The point remains that for years China did not even know about the McMahon Line.

Where is the border?

To understand China’s poor knowledge of Tibet Southern borders, it is necessary to go back to the Bandung Conference in 1955. An apparently moderate Chinese Premier Zhou Enlai managed to convince a credulous Indian prime minister about the ‘sincerity’ of the new Chinese Communist rulers. Writing about his encounter with Zhou at the Conference, Nehru said: “When asked if he wanted to push communism into Tibet, Chou En-lai [Zhou Enlai] laughed and said that there could be no such question as Tibet was very far indeed from communism. It would be thoroughly impracticable to try to establish a communist regime in Tibet and the Chinese Government had no such wish.”

A few days later, the Indian prime minister told his foreign secretary about a remark of the Chinese Premier on the McMahon Line: “Although [Zhou] thought that this line, established by British imperialists, was not fair, nevertheless, because it was an accomplished fact and because of the friendly relations which existed between China and the countries concerned, namely, India and Burma, the Chinese Government were of the opinion that they should give recognition to this McMahon Line.”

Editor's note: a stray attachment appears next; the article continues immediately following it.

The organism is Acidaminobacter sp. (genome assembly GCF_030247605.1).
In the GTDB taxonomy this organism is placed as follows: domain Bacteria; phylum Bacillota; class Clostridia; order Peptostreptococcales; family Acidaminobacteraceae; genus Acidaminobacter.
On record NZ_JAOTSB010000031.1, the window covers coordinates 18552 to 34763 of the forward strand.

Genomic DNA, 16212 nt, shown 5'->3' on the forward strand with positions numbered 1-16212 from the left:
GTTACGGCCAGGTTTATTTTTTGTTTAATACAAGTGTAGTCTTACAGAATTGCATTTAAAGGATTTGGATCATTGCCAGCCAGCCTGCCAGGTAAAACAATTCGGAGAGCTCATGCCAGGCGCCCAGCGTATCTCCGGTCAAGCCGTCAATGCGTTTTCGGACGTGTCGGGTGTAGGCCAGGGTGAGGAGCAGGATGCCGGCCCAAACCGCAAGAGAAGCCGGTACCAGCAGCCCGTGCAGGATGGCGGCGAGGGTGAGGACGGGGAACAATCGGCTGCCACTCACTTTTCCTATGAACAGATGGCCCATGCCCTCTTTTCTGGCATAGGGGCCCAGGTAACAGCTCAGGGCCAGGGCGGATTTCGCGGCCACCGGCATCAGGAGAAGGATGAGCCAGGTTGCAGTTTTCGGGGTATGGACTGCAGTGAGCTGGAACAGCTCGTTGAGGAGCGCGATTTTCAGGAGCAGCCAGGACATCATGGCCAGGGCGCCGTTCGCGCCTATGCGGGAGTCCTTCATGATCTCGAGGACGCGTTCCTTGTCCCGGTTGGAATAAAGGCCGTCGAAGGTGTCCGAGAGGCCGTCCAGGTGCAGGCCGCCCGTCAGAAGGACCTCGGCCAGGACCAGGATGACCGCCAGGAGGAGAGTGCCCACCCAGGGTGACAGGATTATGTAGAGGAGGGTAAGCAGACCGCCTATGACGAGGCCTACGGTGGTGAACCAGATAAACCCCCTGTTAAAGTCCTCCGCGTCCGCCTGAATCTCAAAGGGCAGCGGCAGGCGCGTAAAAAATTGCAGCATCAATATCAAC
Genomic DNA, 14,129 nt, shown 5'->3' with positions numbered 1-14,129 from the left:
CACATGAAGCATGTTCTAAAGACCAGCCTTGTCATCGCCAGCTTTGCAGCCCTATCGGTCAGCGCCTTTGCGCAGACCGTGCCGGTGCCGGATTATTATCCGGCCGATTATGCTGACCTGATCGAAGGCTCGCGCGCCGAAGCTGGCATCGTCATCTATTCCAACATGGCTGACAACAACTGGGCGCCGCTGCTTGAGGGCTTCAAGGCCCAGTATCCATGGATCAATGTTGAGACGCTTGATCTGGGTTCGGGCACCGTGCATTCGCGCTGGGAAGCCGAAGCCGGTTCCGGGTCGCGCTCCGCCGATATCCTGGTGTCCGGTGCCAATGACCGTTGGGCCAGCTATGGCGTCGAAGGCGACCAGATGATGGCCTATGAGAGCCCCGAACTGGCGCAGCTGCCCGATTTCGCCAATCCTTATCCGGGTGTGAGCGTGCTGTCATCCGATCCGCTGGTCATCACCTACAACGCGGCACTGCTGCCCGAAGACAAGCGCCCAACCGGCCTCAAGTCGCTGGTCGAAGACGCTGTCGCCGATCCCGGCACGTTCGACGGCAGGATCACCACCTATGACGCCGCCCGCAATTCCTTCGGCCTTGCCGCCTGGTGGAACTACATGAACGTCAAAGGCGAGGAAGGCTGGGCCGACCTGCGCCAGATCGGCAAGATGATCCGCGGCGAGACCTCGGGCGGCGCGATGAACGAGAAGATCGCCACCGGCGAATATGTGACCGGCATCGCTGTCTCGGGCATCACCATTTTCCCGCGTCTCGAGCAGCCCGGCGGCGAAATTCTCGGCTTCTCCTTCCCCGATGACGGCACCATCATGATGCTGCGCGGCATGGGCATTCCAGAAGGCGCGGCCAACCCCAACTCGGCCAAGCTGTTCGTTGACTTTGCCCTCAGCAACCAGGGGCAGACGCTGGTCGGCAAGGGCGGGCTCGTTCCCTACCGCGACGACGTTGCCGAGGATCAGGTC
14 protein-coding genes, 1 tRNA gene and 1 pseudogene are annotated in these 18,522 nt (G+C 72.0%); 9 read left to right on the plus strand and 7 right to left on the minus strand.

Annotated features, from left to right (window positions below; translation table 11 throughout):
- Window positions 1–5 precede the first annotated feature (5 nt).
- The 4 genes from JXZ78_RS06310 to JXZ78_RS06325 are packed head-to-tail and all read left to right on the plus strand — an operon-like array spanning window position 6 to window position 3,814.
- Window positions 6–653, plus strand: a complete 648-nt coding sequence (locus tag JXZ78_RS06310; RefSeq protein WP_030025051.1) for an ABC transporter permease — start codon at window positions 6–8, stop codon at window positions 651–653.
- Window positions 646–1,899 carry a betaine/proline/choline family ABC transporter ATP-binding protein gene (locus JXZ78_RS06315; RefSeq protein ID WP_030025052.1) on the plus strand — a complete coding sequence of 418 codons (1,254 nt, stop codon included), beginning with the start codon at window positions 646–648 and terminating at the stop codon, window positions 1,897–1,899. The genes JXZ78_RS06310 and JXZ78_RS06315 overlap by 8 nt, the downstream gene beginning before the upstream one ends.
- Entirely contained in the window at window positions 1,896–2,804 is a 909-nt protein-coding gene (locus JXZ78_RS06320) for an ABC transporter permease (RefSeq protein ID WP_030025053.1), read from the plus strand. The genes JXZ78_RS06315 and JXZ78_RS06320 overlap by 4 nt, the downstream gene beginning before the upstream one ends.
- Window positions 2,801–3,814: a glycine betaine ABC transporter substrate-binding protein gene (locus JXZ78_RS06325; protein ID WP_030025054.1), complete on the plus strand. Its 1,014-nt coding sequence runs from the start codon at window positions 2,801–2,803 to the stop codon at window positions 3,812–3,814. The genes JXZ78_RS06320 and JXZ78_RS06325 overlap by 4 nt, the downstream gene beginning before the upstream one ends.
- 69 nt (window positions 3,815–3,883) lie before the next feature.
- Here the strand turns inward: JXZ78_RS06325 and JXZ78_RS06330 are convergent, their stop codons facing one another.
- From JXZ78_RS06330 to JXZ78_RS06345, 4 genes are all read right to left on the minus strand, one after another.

Zhou knows nothing about the border

At the end of 1956, as India prepared to celebrate the 2,500th anniversary of the birth of Buddha, Communist China was extremely nervous; eastern Tibet was on fire with the Khampa rebellion, while central Tibet was slowly getting contaminated by the revolt. After months of prevarication, Beijing finally allowed the Dalai Lama and the Panchen Lama to visit India for the celebrations. A febrile Chinese Premier Zhou Enlai came to Delhi thrice to ensure that the Dalai Lama returned to Tibet.

During one of his encounters with Nehru, Zhou admitted that India knew more about Tibet’s history than China. “For example, I knew nothing about McMahon Line until recently when we came to study the border problem after the liberation of China,” he said.

Zhou added that though people like him never knew about the McMahon Line till recently, the Kuomintang regime had referred to it.

Zhou also spoke of a ‘secret’ pact between British India and Tibet at the time of the Simla conference in 1914 when the Tibetans sat on an equal footing with the Chinese and British India between October 1913 and July 1914.

Five years later, in April 1960, Zhou Enlai visited Delhi and had long talks with Nehru. He also had two informal encounters with Indian Defence Minister VK Krishna Menon, during which Zhou stated that China would never change its position in the Western Sector (Aksai Chin), but was open for the rest of the border. Zhou was testing the ground for a ‘swap’. India would acknowledge Aksai Chin as Chinese and Beijing would recognise the North East Frontier Agency (today’s Arunachal Pradesh) as Indian.

China’s position on NEFA was not rigid.

Another Chinese source